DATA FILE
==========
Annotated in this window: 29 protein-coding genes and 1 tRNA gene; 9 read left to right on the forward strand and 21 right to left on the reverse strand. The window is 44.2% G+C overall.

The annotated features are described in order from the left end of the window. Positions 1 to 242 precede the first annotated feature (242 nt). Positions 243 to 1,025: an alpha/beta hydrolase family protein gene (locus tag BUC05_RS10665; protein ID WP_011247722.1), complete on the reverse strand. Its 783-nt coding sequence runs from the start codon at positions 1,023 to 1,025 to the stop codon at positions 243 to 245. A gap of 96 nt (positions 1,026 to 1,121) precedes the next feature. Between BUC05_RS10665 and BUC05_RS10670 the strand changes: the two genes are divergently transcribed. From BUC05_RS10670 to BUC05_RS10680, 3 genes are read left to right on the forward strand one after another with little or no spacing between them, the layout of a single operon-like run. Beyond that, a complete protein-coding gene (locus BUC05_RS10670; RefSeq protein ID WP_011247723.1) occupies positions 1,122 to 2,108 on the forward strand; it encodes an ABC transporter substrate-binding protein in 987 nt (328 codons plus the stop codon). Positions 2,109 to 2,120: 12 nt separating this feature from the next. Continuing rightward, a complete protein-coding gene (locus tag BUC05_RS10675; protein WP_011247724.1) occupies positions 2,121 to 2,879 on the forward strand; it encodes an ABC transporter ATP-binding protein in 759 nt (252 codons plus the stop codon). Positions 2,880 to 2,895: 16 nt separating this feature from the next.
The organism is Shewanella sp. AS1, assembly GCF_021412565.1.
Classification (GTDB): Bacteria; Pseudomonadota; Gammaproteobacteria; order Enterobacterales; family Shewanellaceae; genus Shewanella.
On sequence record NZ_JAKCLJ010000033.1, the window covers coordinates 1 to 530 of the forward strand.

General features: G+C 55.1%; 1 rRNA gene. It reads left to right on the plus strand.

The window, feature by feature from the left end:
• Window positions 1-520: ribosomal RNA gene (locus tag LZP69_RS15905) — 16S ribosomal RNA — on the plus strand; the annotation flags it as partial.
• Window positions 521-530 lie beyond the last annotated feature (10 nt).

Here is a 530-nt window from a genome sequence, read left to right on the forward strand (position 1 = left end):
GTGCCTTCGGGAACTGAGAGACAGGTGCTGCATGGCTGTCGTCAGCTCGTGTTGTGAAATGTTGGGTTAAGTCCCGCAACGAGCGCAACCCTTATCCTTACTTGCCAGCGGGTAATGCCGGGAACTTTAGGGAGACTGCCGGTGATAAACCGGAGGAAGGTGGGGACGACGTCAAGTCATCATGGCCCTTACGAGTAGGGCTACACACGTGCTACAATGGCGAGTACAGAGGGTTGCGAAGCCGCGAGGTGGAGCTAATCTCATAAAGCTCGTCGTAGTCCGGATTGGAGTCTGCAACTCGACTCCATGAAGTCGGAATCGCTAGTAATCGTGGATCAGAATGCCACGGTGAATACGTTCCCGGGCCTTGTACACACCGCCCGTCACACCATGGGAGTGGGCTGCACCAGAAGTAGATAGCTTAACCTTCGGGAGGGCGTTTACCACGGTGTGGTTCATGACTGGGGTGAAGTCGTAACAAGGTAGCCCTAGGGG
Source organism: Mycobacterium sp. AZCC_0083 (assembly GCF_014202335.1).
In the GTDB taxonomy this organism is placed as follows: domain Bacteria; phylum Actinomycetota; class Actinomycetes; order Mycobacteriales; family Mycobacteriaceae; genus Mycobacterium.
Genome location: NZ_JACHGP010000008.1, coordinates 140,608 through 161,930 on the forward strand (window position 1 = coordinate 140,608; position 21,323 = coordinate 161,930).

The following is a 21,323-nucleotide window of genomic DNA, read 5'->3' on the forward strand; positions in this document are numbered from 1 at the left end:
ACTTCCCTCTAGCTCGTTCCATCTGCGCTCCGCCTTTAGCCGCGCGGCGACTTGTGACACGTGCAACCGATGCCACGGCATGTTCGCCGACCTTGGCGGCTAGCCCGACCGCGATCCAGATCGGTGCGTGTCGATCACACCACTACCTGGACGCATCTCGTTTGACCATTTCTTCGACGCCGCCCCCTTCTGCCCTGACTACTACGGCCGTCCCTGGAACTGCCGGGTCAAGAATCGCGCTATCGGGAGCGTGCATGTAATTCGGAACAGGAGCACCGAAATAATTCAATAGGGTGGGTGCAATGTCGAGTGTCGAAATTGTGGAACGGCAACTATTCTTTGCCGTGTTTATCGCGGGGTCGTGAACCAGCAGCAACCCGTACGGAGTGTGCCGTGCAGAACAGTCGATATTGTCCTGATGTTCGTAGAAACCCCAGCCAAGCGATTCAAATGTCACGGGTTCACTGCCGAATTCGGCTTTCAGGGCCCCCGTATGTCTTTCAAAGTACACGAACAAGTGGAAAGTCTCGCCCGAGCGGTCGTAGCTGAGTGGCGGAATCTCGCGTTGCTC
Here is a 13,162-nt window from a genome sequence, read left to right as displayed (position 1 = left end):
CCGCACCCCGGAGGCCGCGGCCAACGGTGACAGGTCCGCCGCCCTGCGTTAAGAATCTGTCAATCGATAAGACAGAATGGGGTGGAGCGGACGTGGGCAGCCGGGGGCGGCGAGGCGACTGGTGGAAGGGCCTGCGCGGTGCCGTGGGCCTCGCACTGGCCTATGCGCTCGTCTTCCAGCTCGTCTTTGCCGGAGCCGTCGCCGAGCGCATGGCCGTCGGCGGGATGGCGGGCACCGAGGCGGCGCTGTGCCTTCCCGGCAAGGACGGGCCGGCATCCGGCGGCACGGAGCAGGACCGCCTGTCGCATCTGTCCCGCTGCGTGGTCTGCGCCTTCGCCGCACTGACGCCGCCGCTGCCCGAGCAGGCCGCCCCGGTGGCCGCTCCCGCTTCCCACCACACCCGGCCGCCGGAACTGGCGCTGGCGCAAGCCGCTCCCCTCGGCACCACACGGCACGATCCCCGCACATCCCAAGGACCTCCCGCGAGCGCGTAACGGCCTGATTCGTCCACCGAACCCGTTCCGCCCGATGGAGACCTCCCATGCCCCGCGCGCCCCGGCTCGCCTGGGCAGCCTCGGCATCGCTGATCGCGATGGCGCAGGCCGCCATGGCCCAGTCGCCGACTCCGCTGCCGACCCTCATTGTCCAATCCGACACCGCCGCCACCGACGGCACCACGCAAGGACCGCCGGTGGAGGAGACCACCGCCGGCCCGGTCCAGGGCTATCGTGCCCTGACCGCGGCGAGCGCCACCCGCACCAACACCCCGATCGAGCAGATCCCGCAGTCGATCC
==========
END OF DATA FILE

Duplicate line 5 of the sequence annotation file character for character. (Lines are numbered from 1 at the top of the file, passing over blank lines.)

On sequence record NZ_JAKCLJ010000033.1, the window covers coordinates 1 to 530 of the forward strand.